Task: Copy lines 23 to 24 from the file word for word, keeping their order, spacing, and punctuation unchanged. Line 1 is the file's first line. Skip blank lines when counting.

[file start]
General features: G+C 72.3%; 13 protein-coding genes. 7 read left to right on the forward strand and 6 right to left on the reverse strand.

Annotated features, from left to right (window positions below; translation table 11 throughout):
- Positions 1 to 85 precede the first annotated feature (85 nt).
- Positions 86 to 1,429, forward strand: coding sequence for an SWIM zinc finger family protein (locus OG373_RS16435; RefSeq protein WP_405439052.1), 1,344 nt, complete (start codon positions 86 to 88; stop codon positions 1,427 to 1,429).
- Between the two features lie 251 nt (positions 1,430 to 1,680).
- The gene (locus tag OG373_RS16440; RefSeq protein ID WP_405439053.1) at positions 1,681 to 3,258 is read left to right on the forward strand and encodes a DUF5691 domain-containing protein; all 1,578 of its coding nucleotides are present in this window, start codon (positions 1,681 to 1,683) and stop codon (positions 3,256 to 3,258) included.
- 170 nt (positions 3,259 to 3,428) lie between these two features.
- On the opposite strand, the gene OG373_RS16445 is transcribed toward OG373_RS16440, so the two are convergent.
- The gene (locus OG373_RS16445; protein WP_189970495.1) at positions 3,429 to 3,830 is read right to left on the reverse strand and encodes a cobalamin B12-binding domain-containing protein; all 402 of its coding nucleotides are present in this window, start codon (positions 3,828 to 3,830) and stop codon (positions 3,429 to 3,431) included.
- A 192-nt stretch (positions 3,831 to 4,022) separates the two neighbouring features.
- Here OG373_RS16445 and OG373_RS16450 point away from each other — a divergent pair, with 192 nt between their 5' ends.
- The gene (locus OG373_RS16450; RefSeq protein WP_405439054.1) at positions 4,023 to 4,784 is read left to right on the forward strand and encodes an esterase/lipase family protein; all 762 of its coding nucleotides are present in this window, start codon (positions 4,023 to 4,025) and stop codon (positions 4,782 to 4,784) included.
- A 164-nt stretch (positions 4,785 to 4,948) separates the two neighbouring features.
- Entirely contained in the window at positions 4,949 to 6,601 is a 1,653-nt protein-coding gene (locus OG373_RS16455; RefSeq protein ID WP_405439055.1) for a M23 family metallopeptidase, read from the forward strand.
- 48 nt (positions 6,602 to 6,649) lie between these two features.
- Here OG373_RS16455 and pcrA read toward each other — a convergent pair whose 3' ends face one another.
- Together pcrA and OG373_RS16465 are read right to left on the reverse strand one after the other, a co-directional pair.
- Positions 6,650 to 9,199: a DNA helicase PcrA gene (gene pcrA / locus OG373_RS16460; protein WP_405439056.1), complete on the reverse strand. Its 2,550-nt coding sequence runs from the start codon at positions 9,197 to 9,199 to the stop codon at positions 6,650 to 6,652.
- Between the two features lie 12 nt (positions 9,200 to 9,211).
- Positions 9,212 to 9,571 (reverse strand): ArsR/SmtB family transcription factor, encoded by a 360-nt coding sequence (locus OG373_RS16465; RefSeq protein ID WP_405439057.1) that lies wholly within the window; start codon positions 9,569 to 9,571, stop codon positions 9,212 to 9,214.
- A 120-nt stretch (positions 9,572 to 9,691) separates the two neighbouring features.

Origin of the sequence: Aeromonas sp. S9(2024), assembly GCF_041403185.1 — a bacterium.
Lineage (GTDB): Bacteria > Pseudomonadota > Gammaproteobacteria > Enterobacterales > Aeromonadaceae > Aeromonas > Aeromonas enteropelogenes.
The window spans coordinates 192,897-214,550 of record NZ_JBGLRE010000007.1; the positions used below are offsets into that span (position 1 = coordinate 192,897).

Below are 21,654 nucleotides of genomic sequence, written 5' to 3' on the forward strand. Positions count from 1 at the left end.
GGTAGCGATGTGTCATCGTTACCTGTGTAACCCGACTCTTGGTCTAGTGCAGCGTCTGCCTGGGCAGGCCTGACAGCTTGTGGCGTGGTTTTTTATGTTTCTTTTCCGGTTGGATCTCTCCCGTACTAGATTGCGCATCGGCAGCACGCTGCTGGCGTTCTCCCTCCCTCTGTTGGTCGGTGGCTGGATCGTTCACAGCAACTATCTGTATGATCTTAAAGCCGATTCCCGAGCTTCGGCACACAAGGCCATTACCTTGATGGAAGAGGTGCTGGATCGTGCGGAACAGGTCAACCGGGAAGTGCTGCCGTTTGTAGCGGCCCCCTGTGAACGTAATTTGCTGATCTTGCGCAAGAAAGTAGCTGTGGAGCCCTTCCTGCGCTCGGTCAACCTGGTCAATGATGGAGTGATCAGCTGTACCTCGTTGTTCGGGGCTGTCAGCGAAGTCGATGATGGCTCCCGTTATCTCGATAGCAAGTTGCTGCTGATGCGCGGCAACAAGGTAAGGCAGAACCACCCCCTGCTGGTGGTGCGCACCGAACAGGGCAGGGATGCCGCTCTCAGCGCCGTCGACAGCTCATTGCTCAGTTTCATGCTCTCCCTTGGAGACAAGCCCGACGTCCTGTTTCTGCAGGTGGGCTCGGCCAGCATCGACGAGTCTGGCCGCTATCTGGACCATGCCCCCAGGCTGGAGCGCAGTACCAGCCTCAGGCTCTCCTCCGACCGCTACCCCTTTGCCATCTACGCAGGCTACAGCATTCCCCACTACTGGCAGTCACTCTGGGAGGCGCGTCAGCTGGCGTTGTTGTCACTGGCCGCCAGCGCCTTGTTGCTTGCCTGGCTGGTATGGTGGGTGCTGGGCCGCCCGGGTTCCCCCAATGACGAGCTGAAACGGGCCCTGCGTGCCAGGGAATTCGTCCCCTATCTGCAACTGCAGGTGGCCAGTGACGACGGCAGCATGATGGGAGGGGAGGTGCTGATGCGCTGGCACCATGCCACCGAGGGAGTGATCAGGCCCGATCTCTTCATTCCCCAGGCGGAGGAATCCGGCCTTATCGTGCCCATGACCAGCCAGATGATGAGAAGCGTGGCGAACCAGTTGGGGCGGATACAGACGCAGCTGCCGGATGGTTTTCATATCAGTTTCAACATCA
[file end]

Lineage (GTDB): Bacteria > Pseudomonadota > Gammaproteobacteria > Enterobacterales > Aeromonadaceae > Aeromonas > Aeromonas enteropelogenes.
The window spans coordinates 192,897-214,550 of record NZ_JBGLRE010000007.1; the positions used below are offsets into that span (position 1 = coordinate 192,897).